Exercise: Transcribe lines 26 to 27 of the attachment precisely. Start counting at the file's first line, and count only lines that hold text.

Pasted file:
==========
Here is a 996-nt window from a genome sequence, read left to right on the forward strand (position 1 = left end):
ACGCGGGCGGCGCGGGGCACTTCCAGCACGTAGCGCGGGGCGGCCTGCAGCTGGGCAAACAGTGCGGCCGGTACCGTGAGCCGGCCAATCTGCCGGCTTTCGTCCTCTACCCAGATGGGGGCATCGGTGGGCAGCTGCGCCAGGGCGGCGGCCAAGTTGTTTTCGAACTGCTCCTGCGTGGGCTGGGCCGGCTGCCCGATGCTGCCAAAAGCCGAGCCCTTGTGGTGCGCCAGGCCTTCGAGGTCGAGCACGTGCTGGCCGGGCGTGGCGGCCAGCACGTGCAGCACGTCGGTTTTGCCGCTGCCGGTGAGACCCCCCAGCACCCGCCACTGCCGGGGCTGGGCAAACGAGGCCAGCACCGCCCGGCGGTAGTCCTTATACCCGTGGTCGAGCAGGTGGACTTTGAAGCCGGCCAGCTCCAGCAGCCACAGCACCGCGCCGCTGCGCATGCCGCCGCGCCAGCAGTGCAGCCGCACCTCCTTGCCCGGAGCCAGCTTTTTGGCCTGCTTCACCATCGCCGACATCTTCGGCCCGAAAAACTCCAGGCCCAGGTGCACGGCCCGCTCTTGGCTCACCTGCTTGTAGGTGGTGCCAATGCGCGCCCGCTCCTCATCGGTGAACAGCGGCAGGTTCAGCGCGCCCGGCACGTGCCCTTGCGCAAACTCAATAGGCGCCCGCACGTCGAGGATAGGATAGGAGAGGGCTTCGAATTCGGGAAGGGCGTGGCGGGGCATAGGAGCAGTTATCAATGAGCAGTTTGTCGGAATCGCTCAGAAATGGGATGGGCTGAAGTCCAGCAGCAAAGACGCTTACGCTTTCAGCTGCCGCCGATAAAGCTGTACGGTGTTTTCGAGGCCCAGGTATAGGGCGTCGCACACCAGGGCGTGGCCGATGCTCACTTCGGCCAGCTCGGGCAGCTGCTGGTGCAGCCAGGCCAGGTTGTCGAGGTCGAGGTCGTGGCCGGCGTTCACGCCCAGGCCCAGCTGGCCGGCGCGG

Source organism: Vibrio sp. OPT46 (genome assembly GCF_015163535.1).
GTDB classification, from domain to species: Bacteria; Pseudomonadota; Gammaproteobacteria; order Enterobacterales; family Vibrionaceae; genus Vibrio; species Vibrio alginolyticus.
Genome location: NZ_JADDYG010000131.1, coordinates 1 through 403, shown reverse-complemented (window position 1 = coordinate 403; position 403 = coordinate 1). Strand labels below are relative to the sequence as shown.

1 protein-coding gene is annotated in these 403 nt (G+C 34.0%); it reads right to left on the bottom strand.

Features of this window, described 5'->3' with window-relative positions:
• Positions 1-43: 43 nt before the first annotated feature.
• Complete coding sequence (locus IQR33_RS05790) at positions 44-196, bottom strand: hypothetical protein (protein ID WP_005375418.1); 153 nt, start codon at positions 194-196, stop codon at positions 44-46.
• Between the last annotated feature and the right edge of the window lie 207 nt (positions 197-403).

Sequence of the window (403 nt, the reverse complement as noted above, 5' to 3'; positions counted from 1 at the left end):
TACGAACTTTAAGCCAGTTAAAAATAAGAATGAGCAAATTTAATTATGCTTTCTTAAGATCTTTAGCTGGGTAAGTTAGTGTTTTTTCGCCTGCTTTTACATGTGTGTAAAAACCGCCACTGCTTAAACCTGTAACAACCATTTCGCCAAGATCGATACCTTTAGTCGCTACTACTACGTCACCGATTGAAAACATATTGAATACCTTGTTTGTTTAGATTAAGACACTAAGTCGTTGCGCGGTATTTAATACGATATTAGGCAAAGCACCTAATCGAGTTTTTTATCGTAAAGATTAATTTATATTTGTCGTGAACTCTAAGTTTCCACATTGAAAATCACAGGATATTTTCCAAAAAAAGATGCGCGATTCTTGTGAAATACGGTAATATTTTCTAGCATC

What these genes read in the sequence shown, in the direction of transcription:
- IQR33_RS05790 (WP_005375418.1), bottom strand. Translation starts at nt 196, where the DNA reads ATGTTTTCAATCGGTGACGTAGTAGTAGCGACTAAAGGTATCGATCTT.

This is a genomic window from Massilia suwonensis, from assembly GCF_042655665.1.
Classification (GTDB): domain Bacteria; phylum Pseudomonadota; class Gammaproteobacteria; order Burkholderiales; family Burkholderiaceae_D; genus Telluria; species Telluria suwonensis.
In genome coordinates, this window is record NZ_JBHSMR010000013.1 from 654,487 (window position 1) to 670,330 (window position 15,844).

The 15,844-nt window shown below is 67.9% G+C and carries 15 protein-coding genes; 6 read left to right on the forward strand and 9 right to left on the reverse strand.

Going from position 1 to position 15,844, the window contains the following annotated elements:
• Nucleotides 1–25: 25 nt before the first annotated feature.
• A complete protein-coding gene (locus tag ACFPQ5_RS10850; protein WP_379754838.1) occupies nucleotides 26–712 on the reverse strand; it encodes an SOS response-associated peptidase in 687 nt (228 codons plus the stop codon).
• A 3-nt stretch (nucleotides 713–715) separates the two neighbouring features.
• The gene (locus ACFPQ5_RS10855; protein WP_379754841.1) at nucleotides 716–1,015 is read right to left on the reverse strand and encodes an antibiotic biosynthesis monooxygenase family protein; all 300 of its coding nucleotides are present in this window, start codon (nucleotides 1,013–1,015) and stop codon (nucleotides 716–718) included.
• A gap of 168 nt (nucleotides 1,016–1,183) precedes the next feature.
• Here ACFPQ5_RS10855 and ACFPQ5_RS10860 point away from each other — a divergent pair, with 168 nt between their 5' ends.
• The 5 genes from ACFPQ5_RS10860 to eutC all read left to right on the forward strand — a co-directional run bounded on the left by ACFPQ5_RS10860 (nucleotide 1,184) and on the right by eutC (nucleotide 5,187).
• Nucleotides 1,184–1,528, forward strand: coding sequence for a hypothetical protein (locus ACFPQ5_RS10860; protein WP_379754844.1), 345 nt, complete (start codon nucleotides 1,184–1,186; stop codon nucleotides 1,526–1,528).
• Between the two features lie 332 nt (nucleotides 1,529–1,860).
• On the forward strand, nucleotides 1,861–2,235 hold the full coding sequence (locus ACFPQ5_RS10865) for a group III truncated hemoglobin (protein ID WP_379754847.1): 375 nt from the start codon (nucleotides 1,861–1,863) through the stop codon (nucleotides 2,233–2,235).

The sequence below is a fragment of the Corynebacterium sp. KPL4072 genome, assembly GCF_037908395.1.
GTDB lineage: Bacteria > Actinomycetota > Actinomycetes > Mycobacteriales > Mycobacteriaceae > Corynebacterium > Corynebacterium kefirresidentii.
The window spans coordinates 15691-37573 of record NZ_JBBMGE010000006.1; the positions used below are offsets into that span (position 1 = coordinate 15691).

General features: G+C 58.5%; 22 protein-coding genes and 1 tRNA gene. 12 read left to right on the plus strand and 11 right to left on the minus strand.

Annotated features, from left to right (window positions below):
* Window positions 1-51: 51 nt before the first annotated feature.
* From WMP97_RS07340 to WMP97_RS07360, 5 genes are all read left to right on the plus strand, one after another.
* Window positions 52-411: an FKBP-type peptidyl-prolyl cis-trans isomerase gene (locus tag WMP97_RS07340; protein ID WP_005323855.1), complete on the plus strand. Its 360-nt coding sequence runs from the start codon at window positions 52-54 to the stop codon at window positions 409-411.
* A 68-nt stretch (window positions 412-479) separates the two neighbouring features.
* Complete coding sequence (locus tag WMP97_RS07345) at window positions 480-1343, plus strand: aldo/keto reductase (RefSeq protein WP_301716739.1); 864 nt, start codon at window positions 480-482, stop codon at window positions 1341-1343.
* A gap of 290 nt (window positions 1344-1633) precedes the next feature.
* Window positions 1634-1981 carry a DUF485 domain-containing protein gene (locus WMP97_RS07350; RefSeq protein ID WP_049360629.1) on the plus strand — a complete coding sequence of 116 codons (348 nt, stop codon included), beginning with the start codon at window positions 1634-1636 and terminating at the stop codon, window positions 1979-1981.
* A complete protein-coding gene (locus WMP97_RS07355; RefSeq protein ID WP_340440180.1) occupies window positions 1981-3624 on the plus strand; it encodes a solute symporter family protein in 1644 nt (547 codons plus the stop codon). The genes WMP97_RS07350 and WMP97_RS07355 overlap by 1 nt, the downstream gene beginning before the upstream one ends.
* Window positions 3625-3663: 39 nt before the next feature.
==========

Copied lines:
• The 5 genes from ACFPQ5_RS10860 to eutC all read left to right on the forward strand — a co-directional run bounded on the left by ACFPQ5_RS10860 (nucleotide 1,184) and on the right by eutC (nucleotide 5,187).
• Nucleotides 1,184–1,528, forward strand: coding sequence for a hypothetical protein (locus ACFPQ5_RS10860; protein WP_379754844.1), 345 nt, complete (start codon nucleotides 1,184–1,186; stop codon nucleotides 1,526–1,528).